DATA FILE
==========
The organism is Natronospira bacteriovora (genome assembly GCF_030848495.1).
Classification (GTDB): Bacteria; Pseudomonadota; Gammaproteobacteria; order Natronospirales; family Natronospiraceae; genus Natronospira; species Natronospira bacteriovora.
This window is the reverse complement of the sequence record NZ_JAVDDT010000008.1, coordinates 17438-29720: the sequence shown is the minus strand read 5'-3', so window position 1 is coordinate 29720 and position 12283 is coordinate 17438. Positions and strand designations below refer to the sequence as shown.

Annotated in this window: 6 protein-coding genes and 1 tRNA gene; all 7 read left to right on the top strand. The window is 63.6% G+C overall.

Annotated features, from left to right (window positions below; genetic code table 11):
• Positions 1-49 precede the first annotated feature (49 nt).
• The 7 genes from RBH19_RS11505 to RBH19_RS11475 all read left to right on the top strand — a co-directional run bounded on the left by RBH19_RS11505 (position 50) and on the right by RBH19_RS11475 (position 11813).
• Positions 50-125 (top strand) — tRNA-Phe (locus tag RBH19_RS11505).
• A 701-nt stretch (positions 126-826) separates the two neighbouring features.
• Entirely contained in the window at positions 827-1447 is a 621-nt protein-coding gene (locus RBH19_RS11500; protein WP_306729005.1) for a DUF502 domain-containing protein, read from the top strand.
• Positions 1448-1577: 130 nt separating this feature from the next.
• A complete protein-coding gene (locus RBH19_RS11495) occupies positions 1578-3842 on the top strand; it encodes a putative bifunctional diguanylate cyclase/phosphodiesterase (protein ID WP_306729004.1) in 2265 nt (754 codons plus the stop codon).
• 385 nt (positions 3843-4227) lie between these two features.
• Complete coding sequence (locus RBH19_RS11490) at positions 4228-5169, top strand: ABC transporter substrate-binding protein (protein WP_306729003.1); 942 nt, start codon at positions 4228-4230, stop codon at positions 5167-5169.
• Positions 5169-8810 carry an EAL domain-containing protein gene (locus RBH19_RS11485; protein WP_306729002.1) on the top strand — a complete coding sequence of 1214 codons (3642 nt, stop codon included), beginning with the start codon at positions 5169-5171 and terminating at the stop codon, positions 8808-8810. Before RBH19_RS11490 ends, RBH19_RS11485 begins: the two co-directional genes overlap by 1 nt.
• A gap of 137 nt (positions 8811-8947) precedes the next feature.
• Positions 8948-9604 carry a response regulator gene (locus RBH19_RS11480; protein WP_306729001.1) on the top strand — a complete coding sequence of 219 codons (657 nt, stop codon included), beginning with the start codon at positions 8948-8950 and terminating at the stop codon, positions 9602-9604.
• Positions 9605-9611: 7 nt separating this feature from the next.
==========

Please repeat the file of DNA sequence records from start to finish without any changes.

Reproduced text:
The organism is Natronospira bacteriovora (genome assembly GCF_030848495.1).
Classification (GTDB): Bacteria; Pseudomonadota; Gammaproteobacteria; order Natronospirales; family Natronospiraceae; genus Natronospira; species Natronospira bacteriovora.
This window is the reverse complement of the sequence record NZ_JAVDDT010000008.1, coordinates 17438-29720: the sequence shown is the minus strand read 5'-3', so window position 1 is coordinate 29720 and position 12283 is coordinate 17438. Positions and strand designations below refer to the sequence as shown.

Annotated in this window: 6 protein-coding genes and 1 tRNA gene; all 7 read left to right on the top strand. The window is 63.6% G+C overall.

Annotated features, from left to right (window positions below; genetic code table 11):
• Positions 1-49 precede the first annotated feature (49 nt).
• The 7 genes from RBH19_RS11505 to RBH19_RS11475 all read left to right on the top strand — a co-directional run bounded on the left by RBH19_RS11505 (position 50) and on the right by RBH19_RS11475 (position 11813).
• Positions 50-125 (top strand) — tRNA-Phe (locus tag RBH19_RS11505).
• A 701-nt stretch (positions 126-826) separates the two neighbouring features.
• Entirely contained in the window at positions 827-1447 is a 621-nt protein-coding gene (locus RBH19_RS11500; protein WP_306729005.1) for a DUF502 domain-containing protein, read from the top strand.
• Positions 1448-1577: 130 nt separating this feature from the next.
• A complete protein-coding gene (locus RBH19_RS11495) occupies positions 1578-3842 on the top strand; it encodes a putative bifunctional diguanylate cyclase/phosphodiesterase (protein ID WP_306729004.1) in 2265 nt (754 codons plus the stop codon).
• 385 nt (positions 3843-4227) lie between these two features.
• Complete coding sequence (locus RBH19_RS11490) at positions 4228-5169, top strand: ABC transporter substrate-binding protein (protein WP_306729003.1); 942 nt, start codon at positions 4228-4230, stop codon at positions 5167-5169.
• Positions 5169-8810 carry an EAL domain-containing protein gene (locus RBH19_RS11485; protein WP_306729002.1) on the top strand — a complete coding sequence of 1214 codons (3642 nt, stop codon included), beginning with the start codon at positions 5169-5171 and terminating at the stop codon, positions 8808-8810. Before RBH19_RS11490 ends, RBH19_RS11485 begins: the two co-directional genes overlap by 1 nt.
• A gap of 137 nt (positions 8811-8947) precedes the next feature.
• Positions 8948-9604 carry a response regulator gene (locus RBH19_RS11480; protein WP_306729001.1) on the top strand — a complete coding sequence of 219 codons (657 nt, stop codon included), beginning with the start codon at positions 8948-8950 and terminating at the stop codon, positions 9602-9604.
• Positions 9605-9611: 7 nt separating this feature from the next.